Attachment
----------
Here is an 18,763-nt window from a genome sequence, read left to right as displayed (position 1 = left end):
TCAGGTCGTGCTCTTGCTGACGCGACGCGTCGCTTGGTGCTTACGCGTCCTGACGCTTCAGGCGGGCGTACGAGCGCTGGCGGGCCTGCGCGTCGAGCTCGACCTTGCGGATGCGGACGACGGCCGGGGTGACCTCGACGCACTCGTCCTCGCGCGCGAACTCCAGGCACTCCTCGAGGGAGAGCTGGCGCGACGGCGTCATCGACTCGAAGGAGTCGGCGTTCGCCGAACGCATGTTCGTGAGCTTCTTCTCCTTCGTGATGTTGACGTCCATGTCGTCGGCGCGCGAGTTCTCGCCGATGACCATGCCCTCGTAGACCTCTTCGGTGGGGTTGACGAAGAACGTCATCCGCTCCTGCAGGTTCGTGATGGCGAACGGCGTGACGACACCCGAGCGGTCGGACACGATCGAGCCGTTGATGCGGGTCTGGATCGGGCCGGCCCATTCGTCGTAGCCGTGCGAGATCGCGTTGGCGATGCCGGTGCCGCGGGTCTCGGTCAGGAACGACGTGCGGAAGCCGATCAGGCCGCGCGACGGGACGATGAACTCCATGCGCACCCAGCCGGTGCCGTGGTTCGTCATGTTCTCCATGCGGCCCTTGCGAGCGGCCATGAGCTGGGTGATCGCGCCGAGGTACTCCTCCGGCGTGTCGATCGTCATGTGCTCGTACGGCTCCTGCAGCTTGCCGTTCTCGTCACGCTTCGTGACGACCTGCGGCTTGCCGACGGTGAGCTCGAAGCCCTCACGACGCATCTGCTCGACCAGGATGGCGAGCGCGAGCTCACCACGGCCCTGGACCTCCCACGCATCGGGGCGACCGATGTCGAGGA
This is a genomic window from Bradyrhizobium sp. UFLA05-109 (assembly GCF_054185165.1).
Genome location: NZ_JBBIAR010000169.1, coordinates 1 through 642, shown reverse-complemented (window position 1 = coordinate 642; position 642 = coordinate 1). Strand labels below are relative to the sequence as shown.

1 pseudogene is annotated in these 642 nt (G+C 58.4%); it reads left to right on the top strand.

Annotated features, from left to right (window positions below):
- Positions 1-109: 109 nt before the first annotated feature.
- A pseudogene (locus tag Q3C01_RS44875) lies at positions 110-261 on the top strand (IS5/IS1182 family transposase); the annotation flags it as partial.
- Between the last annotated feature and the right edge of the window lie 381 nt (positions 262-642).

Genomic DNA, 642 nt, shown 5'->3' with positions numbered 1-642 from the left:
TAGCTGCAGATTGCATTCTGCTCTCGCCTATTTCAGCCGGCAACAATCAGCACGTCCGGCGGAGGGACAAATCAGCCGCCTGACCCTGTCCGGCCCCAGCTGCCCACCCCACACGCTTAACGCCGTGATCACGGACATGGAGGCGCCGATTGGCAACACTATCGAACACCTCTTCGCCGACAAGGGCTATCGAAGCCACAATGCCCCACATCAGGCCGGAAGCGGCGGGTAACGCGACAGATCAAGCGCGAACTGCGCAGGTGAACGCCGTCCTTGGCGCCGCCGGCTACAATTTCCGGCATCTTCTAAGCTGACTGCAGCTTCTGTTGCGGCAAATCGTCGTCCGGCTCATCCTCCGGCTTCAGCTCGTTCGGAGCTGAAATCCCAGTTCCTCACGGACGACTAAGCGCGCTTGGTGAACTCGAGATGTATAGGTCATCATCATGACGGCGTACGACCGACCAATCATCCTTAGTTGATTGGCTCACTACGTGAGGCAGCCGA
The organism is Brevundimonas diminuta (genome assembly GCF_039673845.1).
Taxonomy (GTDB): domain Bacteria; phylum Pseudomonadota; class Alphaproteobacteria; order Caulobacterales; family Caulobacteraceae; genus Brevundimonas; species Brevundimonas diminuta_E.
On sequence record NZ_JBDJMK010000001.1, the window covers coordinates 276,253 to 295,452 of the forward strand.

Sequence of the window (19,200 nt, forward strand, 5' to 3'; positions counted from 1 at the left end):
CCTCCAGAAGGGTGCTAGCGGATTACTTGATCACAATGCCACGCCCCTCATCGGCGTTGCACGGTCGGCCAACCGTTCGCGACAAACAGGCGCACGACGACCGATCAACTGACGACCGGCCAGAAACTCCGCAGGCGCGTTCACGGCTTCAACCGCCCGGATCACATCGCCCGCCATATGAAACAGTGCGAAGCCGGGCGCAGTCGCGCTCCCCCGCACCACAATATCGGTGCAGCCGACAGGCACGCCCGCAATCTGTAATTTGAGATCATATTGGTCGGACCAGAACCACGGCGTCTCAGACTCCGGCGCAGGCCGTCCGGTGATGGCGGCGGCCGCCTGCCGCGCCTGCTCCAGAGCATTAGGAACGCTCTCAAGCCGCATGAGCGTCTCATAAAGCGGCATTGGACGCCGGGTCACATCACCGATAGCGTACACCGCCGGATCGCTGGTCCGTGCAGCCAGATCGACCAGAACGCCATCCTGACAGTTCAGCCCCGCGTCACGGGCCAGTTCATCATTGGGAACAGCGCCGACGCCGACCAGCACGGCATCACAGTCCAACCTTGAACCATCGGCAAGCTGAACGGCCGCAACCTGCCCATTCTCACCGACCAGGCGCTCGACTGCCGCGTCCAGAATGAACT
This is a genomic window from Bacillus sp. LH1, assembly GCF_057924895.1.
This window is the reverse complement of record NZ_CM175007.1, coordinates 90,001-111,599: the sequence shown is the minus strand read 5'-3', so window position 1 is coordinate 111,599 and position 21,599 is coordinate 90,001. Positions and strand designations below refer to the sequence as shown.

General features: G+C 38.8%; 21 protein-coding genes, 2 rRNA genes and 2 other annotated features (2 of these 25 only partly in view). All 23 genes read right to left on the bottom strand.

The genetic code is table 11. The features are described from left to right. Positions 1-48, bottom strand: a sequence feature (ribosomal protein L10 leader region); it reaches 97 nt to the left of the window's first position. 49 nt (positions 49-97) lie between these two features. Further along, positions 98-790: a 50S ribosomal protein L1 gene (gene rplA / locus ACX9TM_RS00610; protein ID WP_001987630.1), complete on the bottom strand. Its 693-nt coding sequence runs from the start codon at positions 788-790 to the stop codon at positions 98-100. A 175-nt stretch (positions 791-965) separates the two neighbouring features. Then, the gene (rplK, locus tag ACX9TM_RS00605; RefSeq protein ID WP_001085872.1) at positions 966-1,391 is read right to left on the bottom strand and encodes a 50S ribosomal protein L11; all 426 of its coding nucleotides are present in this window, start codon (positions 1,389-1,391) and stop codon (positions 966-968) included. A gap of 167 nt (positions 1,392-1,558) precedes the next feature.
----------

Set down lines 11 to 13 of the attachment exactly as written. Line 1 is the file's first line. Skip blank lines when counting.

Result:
TAGCTGCAGATTGCATTCTGCTCTCGCCTATTTCAGCCGGCAACAATCAGCACGTCCGGCGGAGGGACAAATCAGCCGCCTGACCCTGTCCGGCCCCAGCTGCCCACCCCACACGCTTAACGCCGTGATCACGGACATGGAGGCGCCGATTGGCAACACTATCGAACACCTCTTCGCCGACAAGGGCTATCGAAGCCACAATGCCCCACATCAGGCCGGAAGCGGCGGGTAACGCGACAGATCAAGCGCGAACTGCGCAGGTGAACGCCGTCCTTGGCGCCGCCGGCTACAATTTCCGGCATCTTCTAAGCTGACTGCAGCTTCTGTTGCGGCAAATCGTCGTCCGGCTCATCCTCCGGCTTCAGCTCGTTCGGAGCTGAAATCCCAGTTCCTCACGGACGACTAAGCGCGCTTGGTGAACTCGAGATGTATAGGTCATCATCATGACGGCGTACGACCGACCAATCATCCTTAGTTGATTGGCTCACTACGTGAGGCAGCCGA
The organism is Brevundimonas diminuta (genome assembly GCF_039673845.1).
Taxonomy (GTDB): domain Bacteria; phylum Pseudomonadota; class Alphaproteobacteria; order Caulobacterales; family Caulobacteraceae; genus Brevundimonas; species Brevundimonas diminuta_E.